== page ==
My Journey to Me
In 2010 I made the unfortunate decision to become involved with a narcissistic sociopath who tried to destroy me—literally. He had so many demons inside him and his way to “deal” with them was to hurt me: mentally, emotionally, and physically.
I thought, as most women in a violent relationship do, that I was doing something wrong. I thought I was the problem. He had convinced me that I was mentally ill, that I was the reason he was lashing out. I believed him.
Every time he hurt me, I blamed myself. If only I had done that one thing differently.
Over time, the effects of his abuse started to show. I was losing weight very rapidly. Living in a constant state of fear and anxiety does harsh things to the body. In a six-month window, I went from 130 lbs. to 90 lbs. At 5’7″, I knew this was really bad. I was pale, my skin was grey, and my hair was falling out.
Every single day, there was some kind of abusive behavior—to the point that I contemplated taking my own life. When it all came to a head in early 2012 and he tried to kill me, it was time to get out. I had no job, no money, and nowhere to go. I went to a women’s shelter and started the difficult process of putting my life back together. All of my family lived 3,000 miles away. I was completely alone.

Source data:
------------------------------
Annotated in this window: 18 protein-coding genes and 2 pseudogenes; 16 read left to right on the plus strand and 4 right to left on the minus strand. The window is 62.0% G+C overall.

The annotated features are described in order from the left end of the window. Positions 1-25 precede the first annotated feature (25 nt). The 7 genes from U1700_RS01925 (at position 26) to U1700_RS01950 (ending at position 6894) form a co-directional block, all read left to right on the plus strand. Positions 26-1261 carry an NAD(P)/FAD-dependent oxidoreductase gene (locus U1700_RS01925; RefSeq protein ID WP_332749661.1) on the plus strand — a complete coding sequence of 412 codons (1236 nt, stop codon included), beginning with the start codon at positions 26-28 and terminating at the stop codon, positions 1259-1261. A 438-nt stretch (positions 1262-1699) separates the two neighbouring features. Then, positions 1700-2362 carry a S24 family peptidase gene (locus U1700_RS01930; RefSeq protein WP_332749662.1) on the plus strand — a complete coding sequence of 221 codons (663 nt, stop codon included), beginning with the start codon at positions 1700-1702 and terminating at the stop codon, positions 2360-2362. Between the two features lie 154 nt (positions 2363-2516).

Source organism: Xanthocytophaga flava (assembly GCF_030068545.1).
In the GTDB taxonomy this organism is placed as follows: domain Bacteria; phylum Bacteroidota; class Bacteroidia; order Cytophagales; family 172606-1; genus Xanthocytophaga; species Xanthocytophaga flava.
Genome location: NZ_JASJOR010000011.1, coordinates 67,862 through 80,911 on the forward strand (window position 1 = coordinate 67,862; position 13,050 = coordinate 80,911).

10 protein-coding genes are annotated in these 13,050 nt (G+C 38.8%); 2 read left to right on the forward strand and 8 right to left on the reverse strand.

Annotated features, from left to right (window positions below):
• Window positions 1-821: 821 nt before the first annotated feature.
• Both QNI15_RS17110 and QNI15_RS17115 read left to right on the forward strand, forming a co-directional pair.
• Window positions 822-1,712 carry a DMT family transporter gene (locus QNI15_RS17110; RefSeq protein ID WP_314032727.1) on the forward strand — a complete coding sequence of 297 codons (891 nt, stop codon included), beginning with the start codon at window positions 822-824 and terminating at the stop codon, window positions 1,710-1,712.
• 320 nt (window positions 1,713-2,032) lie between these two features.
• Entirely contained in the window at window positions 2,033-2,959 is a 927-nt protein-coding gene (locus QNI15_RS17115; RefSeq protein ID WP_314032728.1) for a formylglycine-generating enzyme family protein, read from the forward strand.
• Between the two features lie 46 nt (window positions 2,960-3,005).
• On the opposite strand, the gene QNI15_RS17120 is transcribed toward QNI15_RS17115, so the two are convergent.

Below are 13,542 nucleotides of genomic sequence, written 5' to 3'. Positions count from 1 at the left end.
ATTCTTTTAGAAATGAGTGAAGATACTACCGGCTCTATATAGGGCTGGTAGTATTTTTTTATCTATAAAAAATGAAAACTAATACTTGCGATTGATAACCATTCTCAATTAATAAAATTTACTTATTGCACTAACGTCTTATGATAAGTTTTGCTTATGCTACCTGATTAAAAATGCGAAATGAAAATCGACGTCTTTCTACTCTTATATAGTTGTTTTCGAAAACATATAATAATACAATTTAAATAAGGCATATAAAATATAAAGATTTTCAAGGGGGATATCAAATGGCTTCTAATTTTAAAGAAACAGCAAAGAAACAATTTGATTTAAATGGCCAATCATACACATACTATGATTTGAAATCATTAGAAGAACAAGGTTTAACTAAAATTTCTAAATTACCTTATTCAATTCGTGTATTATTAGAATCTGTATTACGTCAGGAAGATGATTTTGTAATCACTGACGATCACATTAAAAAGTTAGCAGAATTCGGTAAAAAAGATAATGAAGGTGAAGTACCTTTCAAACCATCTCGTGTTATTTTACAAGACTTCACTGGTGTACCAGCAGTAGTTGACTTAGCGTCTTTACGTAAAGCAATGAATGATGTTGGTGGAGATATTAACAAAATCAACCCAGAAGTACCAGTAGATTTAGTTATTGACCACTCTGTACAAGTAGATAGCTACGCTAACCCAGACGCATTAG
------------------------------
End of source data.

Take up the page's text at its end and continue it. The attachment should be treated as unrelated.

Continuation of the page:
What I didn’t realize at the time was that this was a major turning point for me. I was finally in charge of my life. The next several months were extremely hard, but I was stubborn and refused to let him win. I found a job and an apartment, and in June of 2012, I faced him in court. I went to the police after I left him, and he was charged with two counts of assault. When he looked me in the eye, he knew that I was no longer his victim.
I still deal with many scars from that relationship. I have been diagnosed with Generalized Anxiety Disorder and PTSD—and I am taking the steps to deal with it as best I can. I am married now to the man of my dreams, and I am happier than I ever dreamed possible.
It is more important than ever in today’s society for women to support each other. We are all sisters at heart, and I hope that my story will give someone else the courage to make a change.
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